In accordance with the foregoing, in the configuration of the timepiece as a wall clock, as well as in its configuration as any kind of time-displaying implement (for example, in its configuration as consumer-oriented timepieces such as wristwatches or alarm clocks, or for instance in a configuration as technological timepieces, such as timers), there is obtained a completely unusual, uniquely interesting impression through the unusual equally lengthy construction of the hour and minute hands (and when present, also the seconds hand) which are clearly distinguished from each other through their widths; such as when these hands, pursuant to a further modification of the invention, rotate within a shallow cylindrical or circular depression, radially within or externally of the minute-scale display or arrangement which is located close below the plane of the glass of the timepiece, in which the bottom of the depression conforms to the plane of the dial face for usual watch or clock configurations. The hand which is of the greatest interest in the reading of a timepiece (in essence, normally the minute hand) can rotate radially adjacent the minute-scale arrangement in generally the plane thereof, or can terminate in that plane which facilitates a practically parallax-free reading or observation. Preferably, there is provided a unitary or single base component for the construction of this timepiece, the dial face area of which is determined through the position and dimensioning of a ring-shaped disc which carries the scaling array of the minute-scale arrangement, which can be simply exchanged in conformance with the instantaneous aesthetic demands, and which surrounds a depression within which there rotate the hands.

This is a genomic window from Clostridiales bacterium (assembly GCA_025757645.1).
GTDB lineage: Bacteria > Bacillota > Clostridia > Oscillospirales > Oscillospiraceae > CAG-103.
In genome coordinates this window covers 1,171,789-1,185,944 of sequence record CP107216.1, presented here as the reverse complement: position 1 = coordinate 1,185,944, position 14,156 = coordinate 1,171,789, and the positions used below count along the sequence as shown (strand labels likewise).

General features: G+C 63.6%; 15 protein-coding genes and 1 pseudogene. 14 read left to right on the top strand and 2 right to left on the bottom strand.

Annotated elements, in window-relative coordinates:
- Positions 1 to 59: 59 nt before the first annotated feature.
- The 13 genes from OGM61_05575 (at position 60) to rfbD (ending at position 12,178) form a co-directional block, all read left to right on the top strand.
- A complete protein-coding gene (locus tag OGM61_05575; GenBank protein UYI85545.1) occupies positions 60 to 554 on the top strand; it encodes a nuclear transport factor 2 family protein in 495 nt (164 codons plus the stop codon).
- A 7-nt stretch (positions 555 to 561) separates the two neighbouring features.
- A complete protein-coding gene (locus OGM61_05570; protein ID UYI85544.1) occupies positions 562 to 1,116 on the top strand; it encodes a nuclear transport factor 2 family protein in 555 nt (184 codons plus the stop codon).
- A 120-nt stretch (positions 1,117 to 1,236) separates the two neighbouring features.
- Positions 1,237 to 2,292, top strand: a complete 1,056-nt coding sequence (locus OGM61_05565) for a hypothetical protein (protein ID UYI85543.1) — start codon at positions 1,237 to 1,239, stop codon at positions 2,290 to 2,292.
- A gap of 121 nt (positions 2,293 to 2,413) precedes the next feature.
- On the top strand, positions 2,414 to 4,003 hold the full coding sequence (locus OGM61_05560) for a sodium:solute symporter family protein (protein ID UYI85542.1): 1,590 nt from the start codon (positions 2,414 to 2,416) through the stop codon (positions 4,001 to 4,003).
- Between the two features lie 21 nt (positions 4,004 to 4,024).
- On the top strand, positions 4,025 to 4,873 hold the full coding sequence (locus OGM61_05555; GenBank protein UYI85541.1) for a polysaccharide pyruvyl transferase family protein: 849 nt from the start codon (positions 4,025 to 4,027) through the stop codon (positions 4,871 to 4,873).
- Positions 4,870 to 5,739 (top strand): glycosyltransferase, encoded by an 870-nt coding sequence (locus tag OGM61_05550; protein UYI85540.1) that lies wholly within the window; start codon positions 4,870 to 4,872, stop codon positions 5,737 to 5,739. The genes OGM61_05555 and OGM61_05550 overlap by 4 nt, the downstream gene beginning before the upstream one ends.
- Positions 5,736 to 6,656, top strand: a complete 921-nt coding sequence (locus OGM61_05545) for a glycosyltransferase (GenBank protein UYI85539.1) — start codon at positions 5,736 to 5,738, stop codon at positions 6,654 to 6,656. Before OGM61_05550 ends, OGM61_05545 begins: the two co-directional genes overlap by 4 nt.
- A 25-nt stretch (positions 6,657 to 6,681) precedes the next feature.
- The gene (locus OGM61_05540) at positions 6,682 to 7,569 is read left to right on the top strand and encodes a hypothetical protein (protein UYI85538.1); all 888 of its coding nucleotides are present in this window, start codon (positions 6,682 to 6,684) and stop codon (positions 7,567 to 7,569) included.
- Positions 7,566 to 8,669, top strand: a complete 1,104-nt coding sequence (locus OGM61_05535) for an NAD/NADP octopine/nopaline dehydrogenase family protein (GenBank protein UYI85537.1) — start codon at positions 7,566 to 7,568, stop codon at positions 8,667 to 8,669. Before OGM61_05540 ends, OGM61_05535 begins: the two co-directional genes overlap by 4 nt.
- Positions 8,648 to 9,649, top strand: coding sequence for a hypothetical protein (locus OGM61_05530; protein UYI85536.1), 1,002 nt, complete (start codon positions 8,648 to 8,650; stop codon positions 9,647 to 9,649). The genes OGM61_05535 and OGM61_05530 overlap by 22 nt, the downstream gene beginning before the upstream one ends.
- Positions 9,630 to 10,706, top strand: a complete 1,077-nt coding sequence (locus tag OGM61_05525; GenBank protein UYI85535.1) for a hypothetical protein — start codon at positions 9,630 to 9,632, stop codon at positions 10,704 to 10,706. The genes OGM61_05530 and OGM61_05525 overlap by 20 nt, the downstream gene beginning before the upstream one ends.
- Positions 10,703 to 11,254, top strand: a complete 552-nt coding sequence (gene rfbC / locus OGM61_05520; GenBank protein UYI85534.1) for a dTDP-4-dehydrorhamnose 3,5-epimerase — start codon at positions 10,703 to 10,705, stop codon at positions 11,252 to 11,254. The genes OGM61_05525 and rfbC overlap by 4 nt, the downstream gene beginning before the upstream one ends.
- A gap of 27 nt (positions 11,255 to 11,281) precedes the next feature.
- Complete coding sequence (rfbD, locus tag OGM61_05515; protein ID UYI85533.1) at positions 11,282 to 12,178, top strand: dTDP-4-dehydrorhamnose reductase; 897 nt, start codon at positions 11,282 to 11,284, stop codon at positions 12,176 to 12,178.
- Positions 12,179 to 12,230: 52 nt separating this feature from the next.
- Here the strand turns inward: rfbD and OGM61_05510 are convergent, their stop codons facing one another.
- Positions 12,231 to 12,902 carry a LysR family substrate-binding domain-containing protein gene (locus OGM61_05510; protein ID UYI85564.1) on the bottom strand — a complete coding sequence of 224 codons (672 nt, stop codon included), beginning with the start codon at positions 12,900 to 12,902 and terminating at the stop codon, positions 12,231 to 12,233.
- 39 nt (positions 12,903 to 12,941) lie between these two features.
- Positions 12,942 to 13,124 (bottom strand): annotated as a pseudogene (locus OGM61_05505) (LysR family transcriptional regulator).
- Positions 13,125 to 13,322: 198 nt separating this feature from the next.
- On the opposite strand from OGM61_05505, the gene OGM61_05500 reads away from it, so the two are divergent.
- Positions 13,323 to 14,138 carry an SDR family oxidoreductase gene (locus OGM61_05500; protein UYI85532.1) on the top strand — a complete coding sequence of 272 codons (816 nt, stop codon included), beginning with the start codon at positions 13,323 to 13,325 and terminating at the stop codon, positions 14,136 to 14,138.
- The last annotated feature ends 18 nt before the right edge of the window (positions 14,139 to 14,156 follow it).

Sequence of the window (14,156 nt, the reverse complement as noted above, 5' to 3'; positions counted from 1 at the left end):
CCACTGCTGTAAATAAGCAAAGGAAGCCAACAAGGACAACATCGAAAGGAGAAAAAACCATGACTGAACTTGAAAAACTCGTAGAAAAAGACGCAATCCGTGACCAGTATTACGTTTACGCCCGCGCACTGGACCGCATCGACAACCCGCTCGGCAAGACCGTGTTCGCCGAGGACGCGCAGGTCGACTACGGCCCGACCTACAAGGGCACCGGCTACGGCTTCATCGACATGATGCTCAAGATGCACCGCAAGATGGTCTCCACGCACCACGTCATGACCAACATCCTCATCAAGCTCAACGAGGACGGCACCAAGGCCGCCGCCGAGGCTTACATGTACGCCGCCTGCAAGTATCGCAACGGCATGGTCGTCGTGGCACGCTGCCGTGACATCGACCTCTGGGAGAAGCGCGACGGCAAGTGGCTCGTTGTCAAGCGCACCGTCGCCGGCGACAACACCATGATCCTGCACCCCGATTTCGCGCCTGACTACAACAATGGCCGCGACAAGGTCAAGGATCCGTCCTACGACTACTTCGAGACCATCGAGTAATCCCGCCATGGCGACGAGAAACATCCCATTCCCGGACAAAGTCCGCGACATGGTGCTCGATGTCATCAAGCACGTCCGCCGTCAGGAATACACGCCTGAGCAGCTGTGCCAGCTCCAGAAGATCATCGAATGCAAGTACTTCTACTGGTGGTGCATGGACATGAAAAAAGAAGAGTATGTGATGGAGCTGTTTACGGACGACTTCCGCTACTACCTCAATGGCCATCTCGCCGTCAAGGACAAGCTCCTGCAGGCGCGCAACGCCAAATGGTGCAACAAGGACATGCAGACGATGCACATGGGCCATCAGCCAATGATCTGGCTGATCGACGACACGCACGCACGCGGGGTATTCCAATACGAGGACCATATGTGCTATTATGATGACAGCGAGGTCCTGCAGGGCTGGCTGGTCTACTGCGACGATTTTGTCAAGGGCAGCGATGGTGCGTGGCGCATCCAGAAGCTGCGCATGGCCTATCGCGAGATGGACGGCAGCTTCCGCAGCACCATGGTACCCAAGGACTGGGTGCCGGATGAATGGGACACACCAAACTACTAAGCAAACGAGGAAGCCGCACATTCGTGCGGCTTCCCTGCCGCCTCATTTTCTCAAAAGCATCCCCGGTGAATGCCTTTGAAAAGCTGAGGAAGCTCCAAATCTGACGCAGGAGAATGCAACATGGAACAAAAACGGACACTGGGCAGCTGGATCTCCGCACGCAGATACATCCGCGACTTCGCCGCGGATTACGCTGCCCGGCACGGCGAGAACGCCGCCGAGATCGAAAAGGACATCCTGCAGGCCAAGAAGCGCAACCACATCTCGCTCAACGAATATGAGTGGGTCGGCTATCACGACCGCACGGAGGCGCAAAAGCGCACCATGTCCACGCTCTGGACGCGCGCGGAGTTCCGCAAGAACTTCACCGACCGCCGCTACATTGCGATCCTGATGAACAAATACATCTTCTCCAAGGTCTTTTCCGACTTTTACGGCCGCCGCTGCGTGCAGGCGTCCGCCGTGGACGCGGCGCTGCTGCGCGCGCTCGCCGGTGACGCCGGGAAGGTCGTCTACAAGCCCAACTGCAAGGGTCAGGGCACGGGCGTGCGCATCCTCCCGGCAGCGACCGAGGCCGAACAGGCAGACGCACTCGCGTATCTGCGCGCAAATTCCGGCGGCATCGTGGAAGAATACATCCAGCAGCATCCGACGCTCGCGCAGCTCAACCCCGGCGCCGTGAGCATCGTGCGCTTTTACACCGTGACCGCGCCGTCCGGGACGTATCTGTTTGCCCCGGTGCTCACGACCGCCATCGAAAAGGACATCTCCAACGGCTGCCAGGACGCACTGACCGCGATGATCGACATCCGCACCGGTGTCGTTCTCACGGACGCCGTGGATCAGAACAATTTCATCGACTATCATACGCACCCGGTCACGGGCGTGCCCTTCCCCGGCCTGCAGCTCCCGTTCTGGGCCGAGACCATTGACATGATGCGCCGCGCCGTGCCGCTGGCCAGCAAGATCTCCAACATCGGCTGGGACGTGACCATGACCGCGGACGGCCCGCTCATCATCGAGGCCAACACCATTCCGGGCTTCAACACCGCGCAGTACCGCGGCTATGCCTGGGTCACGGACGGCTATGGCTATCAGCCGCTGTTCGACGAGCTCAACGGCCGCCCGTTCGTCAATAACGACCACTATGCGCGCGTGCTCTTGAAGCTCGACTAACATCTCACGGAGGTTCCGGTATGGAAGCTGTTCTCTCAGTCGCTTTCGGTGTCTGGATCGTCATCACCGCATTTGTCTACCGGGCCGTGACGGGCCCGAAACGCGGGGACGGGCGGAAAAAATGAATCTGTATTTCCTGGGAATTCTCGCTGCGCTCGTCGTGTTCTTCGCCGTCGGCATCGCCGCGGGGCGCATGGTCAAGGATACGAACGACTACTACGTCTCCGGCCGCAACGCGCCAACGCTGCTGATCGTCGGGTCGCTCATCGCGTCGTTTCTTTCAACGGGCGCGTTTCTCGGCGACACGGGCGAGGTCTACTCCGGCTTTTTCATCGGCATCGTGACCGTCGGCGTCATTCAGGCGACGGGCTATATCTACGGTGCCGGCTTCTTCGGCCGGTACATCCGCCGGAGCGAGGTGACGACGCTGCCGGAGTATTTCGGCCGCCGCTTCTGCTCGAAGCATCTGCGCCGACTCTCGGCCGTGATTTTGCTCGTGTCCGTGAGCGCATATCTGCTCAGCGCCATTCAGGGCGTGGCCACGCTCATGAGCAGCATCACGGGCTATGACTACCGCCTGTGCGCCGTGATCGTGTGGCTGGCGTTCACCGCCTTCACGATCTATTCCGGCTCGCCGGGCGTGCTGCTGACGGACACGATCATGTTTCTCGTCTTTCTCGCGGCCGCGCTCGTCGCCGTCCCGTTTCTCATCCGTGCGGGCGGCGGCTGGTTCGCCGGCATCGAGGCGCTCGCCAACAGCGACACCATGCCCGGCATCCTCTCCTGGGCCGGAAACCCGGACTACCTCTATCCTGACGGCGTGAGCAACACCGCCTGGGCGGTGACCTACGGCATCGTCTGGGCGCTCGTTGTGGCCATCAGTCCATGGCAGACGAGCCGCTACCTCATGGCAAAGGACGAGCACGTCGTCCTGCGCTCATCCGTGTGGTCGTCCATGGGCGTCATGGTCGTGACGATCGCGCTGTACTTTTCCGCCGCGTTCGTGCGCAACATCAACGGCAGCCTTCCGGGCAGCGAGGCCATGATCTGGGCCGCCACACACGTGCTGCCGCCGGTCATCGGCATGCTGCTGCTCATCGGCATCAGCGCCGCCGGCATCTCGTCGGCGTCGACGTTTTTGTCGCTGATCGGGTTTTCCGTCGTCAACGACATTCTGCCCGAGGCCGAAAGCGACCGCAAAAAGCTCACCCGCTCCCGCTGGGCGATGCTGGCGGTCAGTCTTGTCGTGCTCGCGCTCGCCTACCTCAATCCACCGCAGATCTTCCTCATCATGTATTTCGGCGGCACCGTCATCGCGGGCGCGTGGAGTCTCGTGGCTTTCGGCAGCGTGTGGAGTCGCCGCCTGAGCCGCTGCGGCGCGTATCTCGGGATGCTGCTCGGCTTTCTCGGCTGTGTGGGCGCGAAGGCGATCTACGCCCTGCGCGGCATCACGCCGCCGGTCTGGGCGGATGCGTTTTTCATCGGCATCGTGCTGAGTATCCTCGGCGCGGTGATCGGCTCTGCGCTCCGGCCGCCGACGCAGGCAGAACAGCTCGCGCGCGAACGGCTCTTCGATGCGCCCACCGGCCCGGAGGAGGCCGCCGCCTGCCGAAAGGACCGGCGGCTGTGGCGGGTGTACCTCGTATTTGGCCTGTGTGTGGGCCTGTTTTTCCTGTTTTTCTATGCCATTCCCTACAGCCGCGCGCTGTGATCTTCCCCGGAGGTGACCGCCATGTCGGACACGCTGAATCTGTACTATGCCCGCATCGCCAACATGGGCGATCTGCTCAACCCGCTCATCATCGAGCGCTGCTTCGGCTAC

Especially apparent distinctions are obtained with the same basic configuration, when the ring-shaped dial face disc is arranged, alternatively, below the cover glass for the timepiece, which cover also extends over this disc; or is located in the plane of the glass for the timepiece so as to extend thereabout radially outwardly thereof. The central inner space of the area of the dial face plate can be concealed or covered by an exchangeable shield in the plane of the bottom of the depression, within which there rotate the hands, each of preferably the same length but possessing clearly differing widths.